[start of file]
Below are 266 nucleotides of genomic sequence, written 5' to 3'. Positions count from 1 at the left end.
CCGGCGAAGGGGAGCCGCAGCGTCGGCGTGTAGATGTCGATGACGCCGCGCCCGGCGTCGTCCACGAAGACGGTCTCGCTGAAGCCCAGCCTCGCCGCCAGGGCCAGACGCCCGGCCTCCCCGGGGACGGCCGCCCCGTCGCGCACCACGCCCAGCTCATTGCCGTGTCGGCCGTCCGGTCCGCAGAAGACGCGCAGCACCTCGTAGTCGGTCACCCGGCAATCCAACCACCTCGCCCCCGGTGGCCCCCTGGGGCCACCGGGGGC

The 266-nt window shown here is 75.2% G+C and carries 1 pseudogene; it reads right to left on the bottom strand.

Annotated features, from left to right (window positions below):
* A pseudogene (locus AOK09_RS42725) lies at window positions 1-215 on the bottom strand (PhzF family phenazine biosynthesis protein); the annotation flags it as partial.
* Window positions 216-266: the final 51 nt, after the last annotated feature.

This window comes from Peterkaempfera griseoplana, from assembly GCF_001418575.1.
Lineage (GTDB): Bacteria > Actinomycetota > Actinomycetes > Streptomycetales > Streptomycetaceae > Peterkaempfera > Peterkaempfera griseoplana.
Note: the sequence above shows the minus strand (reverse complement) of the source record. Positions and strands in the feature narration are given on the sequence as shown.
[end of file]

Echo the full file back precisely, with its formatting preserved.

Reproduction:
Below are 266 nucleotides of genomic sequence, written 5' to 3'. Positions count from 1 at the left end.
CCGGCGAAGGGGAGCCGCAGCGTCGGCGTGTAGATGTCGATGACGCCGCGCCCGGCGTCGTCCACGAAGACGGTCTCGCTGAAGCCCAGCCTCGCCGCCAGGGCCAGACGCCCGGCCTCCCCGGGGACGGCCGCCCCGTCGCGCACCACGCCCAGCTCATTGCCGTGTCGGCCGTCCGGTCCGCAGAAGACGCGCAGCACCTCGTAGTCGGTCACCCGGCAATCCAACCACCTCGCCCCCGGTGGCCCCCTGGGGCCACCGGGGGC

The 266-nt window shown here is 75.2% G+C and carries 1 pseudogene; it reads right to left on the bottom strand.

Annotated features, from left to right (window positions below):
* A pseudogene (locus AOK09_RS42725) lies at window positions 1-215 on the bottom strand (PhzF family phenazine biosynthesis protein); the annotation flags it as partial.
* Window positions 216-266: the final 51 nt, after the last annotated feature.

This window comes from Peterkaempfera griseoplana, from assembly GCF_001418575.1.
Lineage (GTDB): Bacteria > Actinomycetota > Actinomycetes > Streptomycetales > Streptomycetaceae > Peterkaempfera > Peterkaempfera griseoplana.
Note: the sequence above shows the minus strand (reverse complement) of the source record. Positions and strands in the feature narration are given on the sequence as shown.